The giant bricks are made out of variable-density concrete, which makes for an exact centre of gravity. Builders then tilt and roll the bricks into assemblages like walls and staircases. Check out the video of Walking Assembly in action here!
The designers also cite play as a key aspect of their creation — and the manipulation of the bricks looks fun, in a jungle gym kind of way! It’s possible ancient builders, enslaved or artisans found ways of engineering their materials for maximum efficiency in the way these modern creators do. Whether they had fun is anyone’s guess.
It is a truth universally acknowledged that there are some things you can DIY, and some things you can’t. I myself grew up in a very handy household, but even my father handed down the sage advice of always hiring a professional for at least two aspects of maintenance: electricity and plumbing. Pallet planter? Go ahead. Roman blind? Have at it. But anything involving serious risk to life and limb was out.
Which is why I am full of admiration for the inventiveness of a certain homebrew community I read about this week. In the Soviet Union, car ownership was sporadic and limited to the basic, quasi-nationalized brands of cars that were less than reliable and even less than affordable. So, what was an Eastern Bloc car enthusiast to do? According to Jalopnik, build their own — from harvested parts, chunks of other machines entirely, and raw materials like fiberglass and glue. Misha Lanin writes:
“Resources aside, each homemade car is an incarnation of the creator’s automotive dreams, whatever they may have been — air scoops and spoilers and three-figure top speeds, morning commutes not on the dinky trolleybus, family mushroom picking trips deep into the woods.
Like the $19 million Bugatti La Voiture Noir, these cars are one-offs. But the La Voiture Noir is almost destined to endure a solemn existence, probably hidden for most of its life in a Swiss cave, languishing alongside various other supercars, some valuable art, and the Large Hadron Collider. The homemade cars of the Soviet Era were built to be driven, and driven often. (That’s primarily because those who built them had nothing else to drive.)”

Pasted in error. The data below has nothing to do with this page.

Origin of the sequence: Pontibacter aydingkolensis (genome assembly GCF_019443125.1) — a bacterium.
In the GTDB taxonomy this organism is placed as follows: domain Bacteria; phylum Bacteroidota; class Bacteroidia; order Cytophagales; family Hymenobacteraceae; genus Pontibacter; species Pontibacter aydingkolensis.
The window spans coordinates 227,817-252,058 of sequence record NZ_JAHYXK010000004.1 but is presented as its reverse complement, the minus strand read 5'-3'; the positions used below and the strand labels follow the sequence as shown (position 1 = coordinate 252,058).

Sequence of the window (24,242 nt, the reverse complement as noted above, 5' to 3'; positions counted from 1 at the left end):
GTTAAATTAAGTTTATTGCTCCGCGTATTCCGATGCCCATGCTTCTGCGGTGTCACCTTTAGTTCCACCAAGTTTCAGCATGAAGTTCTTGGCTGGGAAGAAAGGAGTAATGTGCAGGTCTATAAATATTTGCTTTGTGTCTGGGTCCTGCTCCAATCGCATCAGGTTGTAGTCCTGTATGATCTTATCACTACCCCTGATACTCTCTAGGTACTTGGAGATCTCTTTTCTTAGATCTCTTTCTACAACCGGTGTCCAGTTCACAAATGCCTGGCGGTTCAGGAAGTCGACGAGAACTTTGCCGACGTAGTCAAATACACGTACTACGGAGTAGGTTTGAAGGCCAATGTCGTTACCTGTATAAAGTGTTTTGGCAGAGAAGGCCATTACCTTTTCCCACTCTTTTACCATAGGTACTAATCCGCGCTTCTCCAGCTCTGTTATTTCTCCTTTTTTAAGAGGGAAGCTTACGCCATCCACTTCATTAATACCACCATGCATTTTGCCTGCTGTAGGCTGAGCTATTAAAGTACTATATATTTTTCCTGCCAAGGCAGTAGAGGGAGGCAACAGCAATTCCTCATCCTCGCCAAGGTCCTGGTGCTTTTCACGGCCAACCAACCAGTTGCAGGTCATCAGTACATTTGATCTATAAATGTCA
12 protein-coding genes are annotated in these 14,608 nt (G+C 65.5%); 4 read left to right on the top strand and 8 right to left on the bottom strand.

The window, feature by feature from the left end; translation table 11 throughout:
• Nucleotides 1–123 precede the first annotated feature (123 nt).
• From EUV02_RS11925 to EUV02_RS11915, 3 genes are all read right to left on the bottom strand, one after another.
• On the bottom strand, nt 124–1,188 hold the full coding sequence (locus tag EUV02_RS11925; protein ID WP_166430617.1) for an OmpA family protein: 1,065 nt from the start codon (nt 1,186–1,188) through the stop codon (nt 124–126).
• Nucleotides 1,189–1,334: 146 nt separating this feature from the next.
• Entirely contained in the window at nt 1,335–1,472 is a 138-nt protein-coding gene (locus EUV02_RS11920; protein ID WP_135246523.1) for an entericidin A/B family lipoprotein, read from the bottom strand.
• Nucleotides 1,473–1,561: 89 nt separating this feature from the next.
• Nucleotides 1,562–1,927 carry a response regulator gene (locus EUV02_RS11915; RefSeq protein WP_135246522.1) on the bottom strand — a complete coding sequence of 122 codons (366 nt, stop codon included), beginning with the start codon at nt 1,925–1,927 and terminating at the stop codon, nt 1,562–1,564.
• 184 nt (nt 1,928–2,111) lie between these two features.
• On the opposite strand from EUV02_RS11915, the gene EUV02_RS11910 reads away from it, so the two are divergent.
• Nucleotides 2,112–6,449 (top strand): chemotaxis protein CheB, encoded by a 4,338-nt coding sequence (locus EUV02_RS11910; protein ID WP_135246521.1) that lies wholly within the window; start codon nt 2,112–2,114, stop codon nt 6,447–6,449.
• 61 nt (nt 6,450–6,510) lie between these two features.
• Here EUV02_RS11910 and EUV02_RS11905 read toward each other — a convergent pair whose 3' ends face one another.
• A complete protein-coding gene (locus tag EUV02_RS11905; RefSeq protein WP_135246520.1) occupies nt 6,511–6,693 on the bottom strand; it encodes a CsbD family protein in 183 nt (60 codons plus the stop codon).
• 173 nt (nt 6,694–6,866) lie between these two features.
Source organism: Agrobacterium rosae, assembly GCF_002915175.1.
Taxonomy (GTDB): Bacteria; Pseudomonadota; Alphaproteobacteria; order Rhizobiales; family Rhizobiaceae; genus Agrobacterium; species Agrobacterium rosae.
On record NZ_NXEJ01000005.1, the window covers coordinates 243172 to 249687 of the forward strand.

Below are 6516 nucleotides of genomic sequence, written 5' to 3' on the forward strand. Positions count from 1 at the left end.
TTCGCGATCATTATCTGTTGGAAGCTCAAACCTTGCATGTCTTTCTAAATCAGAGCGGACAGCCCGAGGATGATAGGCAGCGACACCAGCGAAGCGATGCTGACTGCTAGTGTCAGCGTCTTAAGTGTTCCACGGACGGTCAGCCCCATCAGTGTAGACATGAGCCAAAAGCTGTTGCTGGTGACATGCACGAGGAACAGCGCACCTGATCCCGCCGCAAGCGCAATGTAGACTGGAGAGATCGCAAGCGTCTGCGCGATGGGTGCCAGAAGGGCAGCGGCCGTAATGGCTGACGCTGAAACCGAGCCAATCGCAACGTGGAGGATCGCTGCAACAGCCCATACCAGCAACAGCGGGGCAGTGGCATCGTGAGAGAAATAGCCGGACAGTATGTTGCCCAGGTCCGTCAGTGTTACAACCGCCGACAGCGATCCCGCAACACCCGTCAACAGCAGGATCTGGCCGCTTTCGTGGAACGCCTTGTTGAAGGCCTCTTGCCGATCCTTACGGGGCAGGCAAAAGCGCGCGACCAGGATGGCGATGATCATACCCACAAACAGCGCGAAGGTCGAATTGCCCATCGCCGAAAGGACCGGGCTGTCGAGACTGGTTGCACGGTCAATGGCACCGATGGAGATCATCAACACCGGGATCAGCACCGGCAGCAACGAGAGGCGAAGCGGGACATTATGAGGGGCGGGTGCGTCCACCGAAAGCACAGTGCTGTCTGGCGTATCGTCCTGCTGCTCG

Lanin further tells the story of a collector of these extremely limited-edition DIY vehicles, referred to only as Yura. Yura once displayed his own ingenuity when called upon to transport a new acquisition — a meticulously designed, but long mothballed, racing-style car its builder dubbed the Virus — from Volgograd to his home in St. Petersburg, a nearly 1700 km trip. Yura hitched the Virus to the back of another of his collector’s items, a sleek yellow car he called the LamborZhiga. With a minor jackknife on the way, Yura got his cars home — and remains one of the few deep appreciators of this lost art of automotive magic out there.
While I’d probably be terrified of driving one of these cars, I can recognize that they filled a need — and also scratched a creative itch. We at DFC are no strangers to building things from the ground up. Even in computing, if there hadn’t been someone to DIY the first iteration of some of our key concepts and products, where would we be now?